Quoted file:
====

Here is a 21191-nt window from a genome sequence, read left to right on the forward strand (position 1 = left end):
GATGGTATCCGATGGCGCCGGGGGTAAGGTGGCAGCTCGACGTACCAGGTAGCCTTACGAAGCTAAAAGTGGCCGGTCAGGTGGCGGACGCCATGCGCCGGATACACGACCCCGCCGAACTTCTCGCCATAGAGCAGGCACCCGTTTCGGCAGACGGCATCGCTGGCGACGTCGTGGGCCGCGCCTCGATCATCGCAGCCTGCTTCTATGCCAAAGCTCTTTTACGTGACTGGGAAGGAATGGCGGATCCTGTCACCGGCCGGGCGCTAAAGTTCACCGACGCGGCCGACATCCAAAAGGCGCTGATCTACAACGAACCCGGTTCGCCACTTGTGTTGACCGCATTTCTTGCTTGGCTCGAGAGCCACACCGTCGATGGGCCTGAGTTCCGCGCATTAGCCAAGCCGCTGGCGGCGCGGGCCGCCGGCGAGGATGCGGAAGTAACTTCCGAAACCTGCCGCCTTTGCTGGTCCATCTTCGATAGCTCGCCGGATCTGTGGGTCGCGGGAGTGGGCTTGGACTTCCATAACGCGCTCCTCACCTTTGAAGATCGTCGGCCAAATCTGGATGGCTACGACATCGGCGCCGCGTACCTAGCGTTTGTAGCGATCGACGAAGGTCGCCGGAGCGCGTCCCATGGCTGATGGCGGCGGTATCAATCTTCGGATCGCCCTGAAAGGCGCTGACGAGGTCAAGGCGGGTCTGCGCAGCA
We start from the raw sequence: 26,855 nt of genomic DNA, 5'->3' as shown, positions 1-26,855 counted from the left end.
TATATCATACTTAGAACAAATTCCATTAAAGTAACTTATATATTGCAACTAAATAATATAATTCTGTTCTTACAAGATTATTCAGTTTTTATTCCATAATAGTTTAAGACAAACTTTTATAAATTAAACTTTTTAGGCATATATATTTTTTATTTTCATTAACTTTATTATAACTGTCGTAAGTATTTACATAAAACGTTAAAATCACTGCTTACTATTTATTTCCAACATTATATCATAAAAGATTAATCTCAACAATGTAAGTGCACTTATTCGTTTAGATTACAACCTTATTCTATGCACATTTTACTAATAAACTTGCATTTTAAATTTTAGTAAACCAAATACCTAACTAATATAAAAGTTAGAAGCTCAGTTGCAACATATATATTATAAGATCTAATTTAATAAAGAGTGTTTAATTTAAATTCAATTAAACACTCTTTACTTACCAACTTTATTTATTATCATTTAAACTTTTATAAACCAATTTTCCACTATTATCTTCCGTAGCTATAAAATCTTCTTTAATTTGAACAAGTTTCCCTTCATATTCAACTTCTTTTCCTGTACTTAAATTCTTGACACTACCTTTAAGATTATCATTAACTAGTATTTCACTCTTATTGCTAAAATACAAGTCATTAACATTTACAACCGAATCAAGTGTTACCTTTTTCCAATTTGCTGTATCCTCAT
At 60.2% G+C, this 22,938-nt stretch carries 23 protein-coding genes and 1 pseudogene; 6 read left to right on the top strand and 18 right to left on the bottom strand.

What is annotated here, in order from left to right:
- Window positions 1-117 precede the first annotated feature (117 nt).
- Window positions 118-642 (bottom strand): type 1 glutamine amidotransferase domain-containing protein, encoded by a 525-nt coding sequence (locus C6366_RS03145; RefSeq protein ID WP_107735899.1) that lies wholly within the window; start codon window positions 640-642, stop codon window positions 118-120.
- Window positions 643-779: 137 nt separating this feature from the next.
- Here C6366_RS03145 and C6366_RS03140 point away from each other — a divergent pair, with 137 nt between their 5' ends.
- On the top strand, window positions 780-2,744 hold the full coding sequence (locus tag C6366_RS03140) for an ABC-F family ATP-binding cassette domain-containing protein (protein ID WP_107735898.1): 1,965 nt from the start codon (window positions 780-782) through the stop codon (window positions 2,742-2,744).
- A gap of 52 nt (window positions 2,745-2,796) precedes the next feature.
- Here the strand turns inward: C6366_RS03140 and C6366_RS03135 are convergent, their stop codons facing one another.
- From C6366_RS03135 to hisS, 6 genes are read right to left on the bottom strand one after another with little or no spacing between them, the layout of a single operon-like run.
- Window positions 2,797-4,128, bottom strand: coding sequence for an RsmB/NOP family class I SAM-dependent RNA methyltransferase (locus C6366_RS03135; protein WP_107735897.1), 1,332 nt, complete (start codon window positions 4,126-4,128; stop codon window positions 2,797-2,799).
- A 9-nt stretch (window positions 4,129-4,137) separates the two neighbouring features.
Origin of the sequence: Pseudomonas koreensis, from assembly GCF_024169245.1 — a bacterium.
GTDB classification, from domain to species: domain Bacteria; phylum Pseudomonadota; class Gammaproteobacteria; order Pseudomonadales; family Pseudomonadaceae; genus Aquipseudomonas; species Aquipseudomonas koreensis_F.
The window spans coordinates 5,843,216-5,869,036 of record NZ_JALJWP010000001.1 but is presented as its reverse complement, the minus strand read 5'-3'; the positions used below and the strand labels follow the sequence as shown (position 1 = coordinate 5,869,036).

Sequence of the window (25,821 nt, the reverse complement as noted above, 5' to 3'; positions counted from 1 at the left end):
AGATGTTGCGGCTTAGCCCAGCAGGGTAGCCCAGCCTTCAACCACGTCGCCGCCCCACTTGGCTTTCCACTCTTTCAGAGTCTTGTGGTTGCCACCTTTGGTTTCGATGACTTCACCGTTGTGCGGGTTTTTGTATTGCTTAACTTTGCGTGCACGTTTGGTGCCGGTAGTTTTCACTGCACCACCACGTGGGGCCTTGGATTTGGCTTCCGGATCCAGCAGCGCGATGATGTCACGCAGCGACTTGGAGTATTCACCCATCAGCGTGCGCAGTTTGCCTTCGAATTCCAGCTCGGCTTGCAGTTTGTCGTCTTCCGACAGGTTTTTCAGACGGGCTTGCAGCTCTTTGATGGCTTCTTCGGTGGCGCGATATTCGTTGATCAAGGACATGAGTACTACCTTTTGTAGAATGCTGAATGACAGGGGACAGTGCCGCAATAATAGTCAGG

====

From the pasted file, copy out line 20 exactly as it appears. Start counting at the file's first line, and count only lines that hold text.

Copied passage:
Sequence of the window (25,821 nt, the reverse complement as noted above, 5' to 3'; positions counted from 1 at the left end):